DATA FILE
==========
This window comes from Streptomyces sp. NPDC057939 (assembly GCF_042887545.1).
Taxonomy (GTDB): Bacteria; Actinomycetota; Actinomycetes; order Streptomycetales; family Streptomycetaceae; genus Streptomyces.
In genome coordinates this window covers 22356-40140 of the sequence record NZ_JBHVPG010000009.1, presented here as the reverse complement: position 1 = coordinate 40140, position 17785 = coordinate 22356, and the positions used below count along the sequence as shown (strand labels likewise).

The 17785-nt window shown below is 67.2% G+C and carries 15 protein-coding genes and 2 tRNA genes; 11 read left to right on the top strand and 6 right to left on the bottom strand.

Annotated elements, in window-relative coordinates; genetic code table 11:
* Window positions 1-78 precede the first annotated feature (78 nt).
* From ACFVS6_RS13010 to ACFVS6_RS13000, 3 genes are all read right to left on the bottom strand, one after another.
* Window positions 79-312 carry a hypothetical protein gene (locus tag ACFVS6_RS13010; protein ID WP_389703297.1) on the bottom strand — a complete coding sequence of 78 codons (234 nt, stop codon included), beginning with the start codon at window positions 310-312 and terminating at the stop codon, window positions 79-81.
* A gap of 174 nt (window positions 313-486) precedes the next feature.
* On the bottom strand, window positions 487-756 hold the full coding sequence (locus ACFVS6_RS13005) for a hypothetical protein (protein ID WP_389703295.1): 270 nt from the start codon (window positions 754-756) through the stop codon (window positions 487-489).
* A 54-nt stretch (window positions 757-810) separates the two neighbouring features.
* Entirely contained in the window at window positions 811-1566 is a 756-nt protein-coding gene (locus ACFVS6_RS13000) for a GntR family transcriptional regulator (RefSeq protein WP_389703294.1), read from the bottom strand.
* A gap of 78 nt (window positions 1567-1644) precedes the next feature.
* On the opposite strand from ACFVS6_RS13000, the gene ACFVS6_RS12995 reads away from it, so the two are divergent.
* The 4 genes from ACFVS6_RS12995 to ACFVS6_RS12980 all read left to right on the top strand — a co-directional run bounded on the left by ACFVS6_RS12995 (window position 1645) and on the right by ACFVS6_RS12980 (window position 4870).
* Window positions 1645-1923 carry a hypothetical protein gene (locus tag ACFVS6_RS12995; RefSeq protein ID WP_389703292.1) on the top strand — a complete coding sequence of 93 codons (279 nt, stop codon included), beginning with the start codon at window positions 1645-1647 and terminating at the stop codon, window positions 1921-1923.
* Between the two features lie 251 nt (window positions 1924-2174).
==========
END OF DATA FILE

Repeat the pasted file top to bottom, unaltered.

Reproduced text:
This window comes from Streptomyces sp. NPDC057939 (assembly GCF_042887545.1).
Taxonomy (GTDB): Bacteria; Actinomycetota; Actinomycetes; order Streptomycetales; family Streptomycetaceae; genus Streptomyces.
In genome coordinates this window covers 22356-40140 of the sequence record NZ_JBHVPG010000009.1, presented here as the reverse complement: position 1 = coordinate 40140, position 17785 = coordinate 22356, and the positions used below count along the sequence as shown (strand labels likewise).

The 17785-nt window shown below is 67.2% G+C and carries 15 protein-coding genes and 2 tRNA genes; 11 read left to right on the top strand and 6 right to left on the bottom strand.

Annotated elements, in window-relative coordinates; genetic code table 11:
* Window positions 1-78 precede the first annotated feature (78 nt).
* From ACFVS6_RS13010 to ACFVS6_RS13000, 3 genes are all read right to left on the bottom strand, one after another.
* Window positions 79-312 carry a hypothetical protein gene (locus tag ACFVS6_RS13010; protein ID WP_389703297.1) on the bottom strand — a complete coding sequence of 78 codons (234 nt, stop codon included), beginning with the start codon at window positions 310-312 and terminating at the stop codon, window positions 79-81.
* A gap of 174 nt (window positions 313-486) precedes the next feature.
* On the bottom strand, window positions 487-756 hold the full coding sequence (locus ACFVS6_RS13005) for a hypothetical protein (protein ID WP_389703295.1): 270 nt from the start codon (window positions 754-756) through the stop codon (window positions 487-489).
* A 54-nt stretch (window positions 757-810) separates the two neighbouring features.
* Entirely contained in the window at window positions 811-1566 is a 756-nt protein-coding gene (locus ACFVS6_RS13000) for a GntR family transcriptional regulator (RefSeq protein WP_389703294.1), read from the bottom strand.
* A gap of 78 nt (window positions 1567-1644) precedes the next feature.
* On the opposite strand from ACFVS6_RS13000, the gene ACFVS6_RS12995 reads away from it, so the two are divergent.
* The 4 genes from ACFVS6_RS12995 to ACFVS6_RS12980 all read left to right on the top strand — a co-directional run bounded on the left by ACFVS6_RS12995 (window position 1645) and on the right by ACFVS6_RS12980 (window position 4870).
* Window positions 1645-1923 carry a hypothetical protein gene (locus tag ACFVS6_RS12995; RefSeq protein ID WP_389703292.1) on the top strand — a complete coding sequence of 93 codons (279 nt, stop codon included), beginning with the start codon at window positions 1645-1647 and terminating at the stop codon, window positions 1921-1923.
* Between the two features lie 251 nt (window positions 1924-2174).